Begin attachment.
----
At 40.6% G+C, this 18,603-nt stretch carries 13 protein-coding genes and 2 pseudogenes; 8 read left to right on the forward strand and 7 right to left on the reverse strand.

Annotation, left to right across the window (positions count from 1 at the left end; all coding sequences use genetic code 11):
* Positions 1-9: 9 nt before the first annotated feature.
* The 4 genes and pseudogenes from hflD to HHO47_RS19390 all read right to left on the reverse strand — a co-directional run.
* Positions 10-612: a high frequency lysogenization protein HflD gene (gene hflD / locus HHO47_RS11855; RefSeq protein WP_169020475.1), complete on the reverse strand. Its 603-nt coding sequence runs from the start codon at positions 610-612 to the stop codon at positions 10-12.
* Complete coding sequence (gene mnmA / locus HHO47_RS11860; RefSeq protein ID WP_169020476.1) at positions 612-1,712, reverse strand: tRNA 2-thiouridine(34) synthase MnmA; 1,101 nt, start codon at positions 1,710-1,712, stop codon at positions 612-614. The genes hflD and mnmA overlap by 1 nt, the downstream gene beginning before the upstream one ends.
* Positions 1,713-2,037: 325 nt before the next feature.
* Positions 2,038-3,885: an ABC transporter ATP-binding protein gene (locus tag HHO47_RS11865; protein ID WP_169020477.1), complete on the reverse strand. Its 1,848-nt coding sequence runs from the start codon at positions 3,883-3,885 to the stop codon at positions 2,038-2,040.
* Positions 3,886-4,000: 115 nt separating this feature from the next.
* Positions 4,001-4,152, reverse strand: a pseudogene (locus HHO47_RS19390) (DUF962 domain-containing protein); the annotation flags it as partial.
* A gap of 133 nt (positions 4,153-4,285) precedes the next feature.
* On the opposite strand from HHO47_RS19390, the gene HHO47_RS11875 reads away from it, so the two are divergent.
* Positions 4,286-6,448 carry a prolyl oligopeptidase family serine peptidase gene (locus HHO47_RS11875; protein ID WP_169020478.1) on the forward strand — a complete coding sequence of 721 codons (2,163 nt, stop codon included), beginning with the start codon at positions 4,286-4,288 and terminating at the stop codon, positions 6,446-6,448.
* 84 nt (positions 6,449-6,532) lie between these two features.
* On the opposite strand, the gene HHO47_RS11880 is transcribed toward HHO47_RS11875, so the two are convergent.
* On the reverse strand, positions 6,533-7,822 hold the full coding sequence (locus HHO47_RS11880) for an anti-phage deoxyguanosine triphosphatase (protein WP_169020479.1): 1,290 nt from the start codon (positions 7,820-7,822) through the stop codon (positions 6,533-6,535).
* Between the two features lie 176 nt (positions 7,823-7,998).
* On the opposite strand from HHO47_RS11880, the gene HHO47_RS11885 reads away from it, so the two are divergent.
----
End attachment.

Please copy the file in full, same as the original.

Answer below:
At 40.6% G+C, this 18,603-nt stretch carries 13 protein-coding genes and 2 pseudogenes; 8 read left to right on the forward strand and 7 right to left on the reverse strand.

Annotation, left to right across the window (positions count from 1 at the left end; all coding sequences use genetic code 11):
* Positions 1-9: 9 nt before the first annotated feature.
* The 4 genes and pseudogenes from hflD to HHO47_RS19390 all read right to left on the reverse strand — a co-directional run.
* Positions 10-612: a high frequency lysogenization protein HflD gene (gene hflD / locus HHO47_RS11855; RefSeq protein WP_169020475.1), complete on the reverse strand. Its 603-nt coding sequence runs from the start codon at positions 610-612 to the stop codon at positions 10-12.
* Complete coding sequence (gene mnmA / locus HHO47_RS11860; RefSeq protein ID WP_169020476.1) at positions 612-1,712, reverse strand: tRNA 2-thiouridine(34) synthase MnmA; 1,101 nt, start codon at positions 1,710-1,712, stop codon at positions 612-614. The genes hflD and mnmA overlap by 1 nt, the downstream gene beginning before the upstream one ends.
* Positions 1,713-2,037: 325 nt before the next feature.
* Positions 2,038-3,885: an ABC transporter ATP-binding protein gene (locus tag HHO47_RS11865; protein ID WP_169020477.1), complete on the reverse strand. Its 1,848-nt coding sequence runs from the start codon at positions 3,883-3,885 to the stop codon at positions 2,038-2,040.
* Positions 3,886-4,000: 115 nt separating this feature from the next.
* Positions 4,001-4,152, reverse strand: a pseudogene (locus HHO47_RS19390) (DUF962 domain-containing protein); the annotation flags it as partial.
* A gap of 133 nt (positions 4,153-4,285) precedes the next feature.
* On the opposite strand from HHO47_RS19390, the gene HHO47_RS11875 reads away from it, so the two are divergent.
* Positions 4,286-6,448 carry a prolyl oligopeptidase family serine peptidase gene (locus HHO47_RS11875; protein ID WP_169020478.1) on the forward strand — a complete coding sequence of 721 codons (2,163 nt, stop codon included), beginning with the start codon at positions 4,286-4,288 and terminating at the stop codon, positions 6,446-6,448.
* 84 nt (positions 6,449-6,532) lie between these two features.
* On the opposite strand, the gene HHO47_RS11880 is transcribed toward HHO47_RS11875, so the two are convergent.
* On the reverse strand, positions 6,533-7,822 hold the full coding sequence (locus HHO47_RS11880) for an anti-phage deoxyguanosine triphosphatase (protein WP_169020479.1): 1,290 nt from the start codon (positions 7,820-7,822) through the stop codon (positions 6,533-6,535).
* Between the two features lie 176 nt (positions 7,823-7,998).
* On the opposite strand from HHO47_RS11880, the gene HHO47_RS11885 reads away from it, so the two are divergent.